McKinley Washington Jr., a long-time Presbyterian minister and pioneering African-American statesman in South Carolina, died Sunday, according to news reports and to various political leaders commemorating his service on social media. He was 85.
Washington was among a new generation of Black legislators in the state who gained access to the levers of power soon after desegregation. He served in elected office for 25 years, from 1975 to 1990 in the House, representing District 116, and from 1990 to 2000 in the Senate, representing District 45.
After his legislative career, he became a member of the S.C. Employment Security Commission for eight years.
Washington first was elected to the South Carolina House of Representatives during the era of the so-called “New South,” when a young generation of Democrats sought to shake the burdens of the past and push the region forward into a more equitable future.
Quickly he got to work on social issues like early childhood education, petitioning Sargent Shriver, brother-in-law of the late President John Kennedy and head of the Office of Economic Opportunity under President Lyndon Johnson, to allocate Head Start funds despite the decision by local and state politicians to reject federal funds for education.
A few weeks after his trip to Washington, D.C., seven Head Start grants had been approved.
During his years in the Statehouse, he served as chairman of the South Carolina Legislative Black Caucus and as chairman of the Committee on Operations and Management of the House of Representatives. He developed a reputation for collaboration and compromise.
Washington was born in Maysville, a small community in Sumter county. His parents and seven siblings were sharecroppers, growing cotton, tobacco and corn. His father didn’t finish elementary school; his mother was a schoolteacher. They insisted that the children get an education.
Washington attended Johnson C. Smith University in Charlotte, where he studied economics and religion, earned a bachelor’s degree, then a Master of Divinity degree.
In 1961, he participated in lunch counter sit-ins in Charlotte. In 1963, he joined the March on Washington. On campus, he heard Malcolm X speak, and listened to Martin Luther King Jr. explain his philosophy of nonviolence. He was still a student when he came to Edisto Presbyterian Church.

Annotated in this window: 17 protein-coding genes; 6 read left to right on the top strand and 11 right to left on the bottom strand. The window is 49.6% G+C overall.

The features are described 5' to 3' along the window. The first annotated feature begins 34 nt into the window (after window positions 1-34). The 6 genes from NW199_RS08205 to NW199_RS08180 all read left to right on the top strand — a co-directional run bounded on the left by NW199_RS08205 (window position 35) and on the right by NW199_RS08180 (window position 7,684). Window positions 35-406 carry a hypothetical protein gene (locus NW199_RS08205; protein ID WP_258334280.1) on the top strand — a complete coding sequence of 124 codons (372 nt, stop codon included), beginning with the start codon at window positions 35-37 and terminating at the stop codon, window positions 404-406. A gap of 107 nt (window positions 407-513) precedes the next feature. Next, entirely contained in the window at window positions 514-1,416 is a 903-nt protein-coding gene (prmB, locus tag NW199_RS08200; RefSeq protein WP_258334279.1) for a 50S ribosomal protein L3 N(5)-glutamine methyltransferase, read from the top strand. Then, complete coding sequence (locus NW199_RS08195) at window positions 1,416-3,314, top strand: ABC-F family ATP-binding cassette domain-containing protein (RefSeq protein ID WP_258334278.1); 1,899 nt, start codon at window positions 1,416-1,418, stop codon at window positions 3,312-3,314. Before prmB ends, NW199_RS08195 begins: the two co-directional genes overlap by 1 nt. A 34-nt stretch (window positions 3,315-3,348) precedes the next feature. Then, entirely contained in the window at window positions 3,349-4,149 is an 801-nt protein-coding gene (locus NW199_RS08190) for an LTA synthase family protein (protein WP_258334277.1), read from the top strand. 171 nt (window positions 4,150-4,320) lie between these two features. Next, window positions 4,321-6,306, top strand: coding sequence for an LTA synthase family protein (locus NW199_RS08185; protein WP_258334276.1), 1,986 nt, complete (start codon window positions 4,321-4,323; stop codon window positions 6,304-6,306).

He quickly rose to prominence on Edisto Island. In 1964, he formed a branch of the NAACP on and worked hard to enfranchise African Americans there. He also helped start the Sea Island Comprehensive Health Care Corp., a project pushed by Esau Jenkins and Rural Missions founder Willis Goodwin.
His efforts earned him some prominence in the Black community, but it also gained some unwanted attention from the Ku Klux Klan.
Before the NAACP became a presence on Edisto, the Black community was fearful, timid, careful, Washington told The Post and Courier in 2012. The Ku Klux Klan would burn a cross every weekend.
But intimidation gave way to courage, and local African Americans soon were confronting the Klan, throwing rocks and shouting catcalls.
He endured lots of threatening phone calls, but nothing scared him more than the morning he woke to find the egg-smeared car in the carport painted with KKK slogans and racial epithets.
But he did not turn away from the fight for justice. In 1969, he joined marchers supporting striking hospital workers in Charleston. During his years of service in the Statehouse, he remained focused on economic and social justice issues.
Washington remained active as pastor of Edisto Presbyterian Church for 50 years, until his retirement in 2012, his deep bass voice reverberating through the sanctuary.
In his last decade, he expressed concern that the hard-won gains achieved during the civil rights movement were eroding, and that too many preferred complacency to political activism.
His life of activism surely set an example that has inspired many others, from the late Clementa Pinckney, who won Washington’s Senate seat in 2000, to young legislators such as JA Moore and Marvin Pendarvis. In 1993, the bridge connecting the mainland near Adams Run to Edisto Island, named in McKinley’s honor, opened to traffic.
Fielding Home for Funerals in Charleston is in charge of funeral arrangements.